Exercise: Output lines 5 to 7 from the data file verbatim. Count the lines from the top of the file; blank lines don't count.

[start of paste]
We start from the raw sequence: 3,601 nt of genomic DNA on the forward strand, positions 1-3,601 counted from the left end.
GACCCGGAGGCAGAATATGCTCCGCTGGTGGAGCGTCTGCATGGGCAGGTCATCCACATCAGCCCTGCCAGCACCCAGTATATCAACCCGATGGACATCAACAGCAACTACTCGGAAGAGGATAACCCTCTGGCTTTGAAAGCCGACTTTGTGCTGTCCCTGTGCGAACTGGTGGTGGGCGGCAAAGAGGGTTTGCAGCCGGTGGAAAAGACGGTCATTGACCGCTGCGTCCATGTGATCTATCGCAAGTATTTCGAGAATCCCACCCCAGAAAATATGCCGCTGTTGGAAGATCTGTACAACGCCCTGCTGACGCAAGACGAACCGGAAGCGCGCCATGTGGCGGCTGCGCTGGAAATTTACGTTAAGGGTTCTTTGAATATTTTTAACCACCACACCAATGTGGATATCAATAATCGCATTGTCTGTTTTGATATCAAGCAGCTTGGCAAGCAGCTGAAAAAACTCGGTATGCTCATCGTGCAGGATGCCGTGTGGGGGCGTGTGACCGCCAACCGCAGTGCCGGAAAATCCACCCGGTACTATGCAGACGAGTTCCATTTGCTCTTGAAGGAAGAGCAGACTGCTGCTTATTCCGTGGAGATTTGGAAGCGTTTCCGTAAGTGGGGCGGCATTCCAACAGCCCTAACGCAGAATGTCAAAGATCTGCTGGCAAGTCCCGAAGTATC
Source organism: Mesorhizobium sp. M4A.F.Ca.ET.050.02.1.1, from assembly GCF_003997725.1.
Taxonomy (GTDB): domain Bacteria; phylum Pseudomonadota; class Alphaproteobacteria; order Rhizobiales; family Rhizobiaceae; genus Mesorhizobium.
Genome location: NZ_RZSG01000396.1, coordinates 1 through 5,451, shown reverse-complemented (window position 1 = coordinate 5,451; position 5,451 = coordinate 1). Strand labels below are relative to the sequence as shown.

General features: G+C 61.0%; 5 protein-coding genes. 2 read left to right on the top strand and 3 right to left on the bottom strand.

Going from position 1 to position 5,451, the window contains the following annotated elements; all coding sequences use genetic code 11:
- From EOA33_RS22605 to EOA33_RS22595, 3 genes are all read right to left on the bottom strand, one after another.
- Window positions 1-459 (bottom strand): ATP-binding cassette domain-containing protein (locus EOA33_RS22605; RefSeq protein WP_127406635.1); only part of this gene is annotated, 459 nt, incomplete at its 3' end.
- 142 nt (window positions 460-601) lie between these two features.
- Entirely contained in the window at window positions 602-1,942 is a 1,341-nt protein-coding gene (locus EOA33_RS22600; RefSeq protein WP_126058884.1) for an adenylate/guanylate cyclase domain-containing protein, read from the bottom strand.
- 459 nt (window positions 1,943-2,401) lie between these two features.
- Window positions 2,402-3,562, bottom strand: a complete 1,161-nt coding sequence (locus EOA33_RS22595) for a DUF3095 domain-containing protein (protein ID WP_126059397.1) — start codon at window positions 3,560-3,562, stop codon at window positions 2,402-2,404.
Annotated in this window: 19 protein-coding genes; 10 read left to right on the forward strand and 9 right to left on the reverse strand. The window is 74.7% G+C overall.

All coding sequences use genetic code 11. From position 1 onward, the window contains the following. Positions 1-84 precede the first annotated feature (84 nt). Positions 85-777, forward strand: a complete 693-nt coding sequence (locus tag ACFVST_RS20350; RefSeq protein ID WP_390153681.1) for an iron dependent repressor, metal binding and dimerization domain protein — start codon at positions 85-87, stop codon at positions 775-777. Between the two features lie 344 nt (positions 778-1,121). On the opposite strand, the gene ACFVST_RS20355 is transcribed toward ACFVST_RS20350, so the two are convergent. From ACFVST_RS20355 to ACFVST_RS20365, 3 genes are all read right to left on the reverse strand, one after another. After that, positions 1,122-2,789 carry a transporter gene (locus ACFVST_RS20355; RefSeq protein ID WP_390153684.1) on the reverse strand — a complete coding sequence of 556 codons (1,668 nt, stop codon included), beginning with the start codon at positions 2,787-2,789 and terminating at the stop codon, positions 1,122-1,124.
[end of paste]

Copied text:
Genome location: NZ_RZSG01000396.1, coordinates 1 through 5,451, shown reverse-complemented (window position 1 = coordinate 5,451; position 5,451 = coordinate 1). Strand labels below are relative to the sequence as shown.

General features: G+C 61.0%; 5 protein-coding genes. 2 read left to right on the top strand and 3 right to left on the bottom strand.

Going from position 1 to position 5,451, the window contains the following annotated elements; all coding sequences use genetic code 11: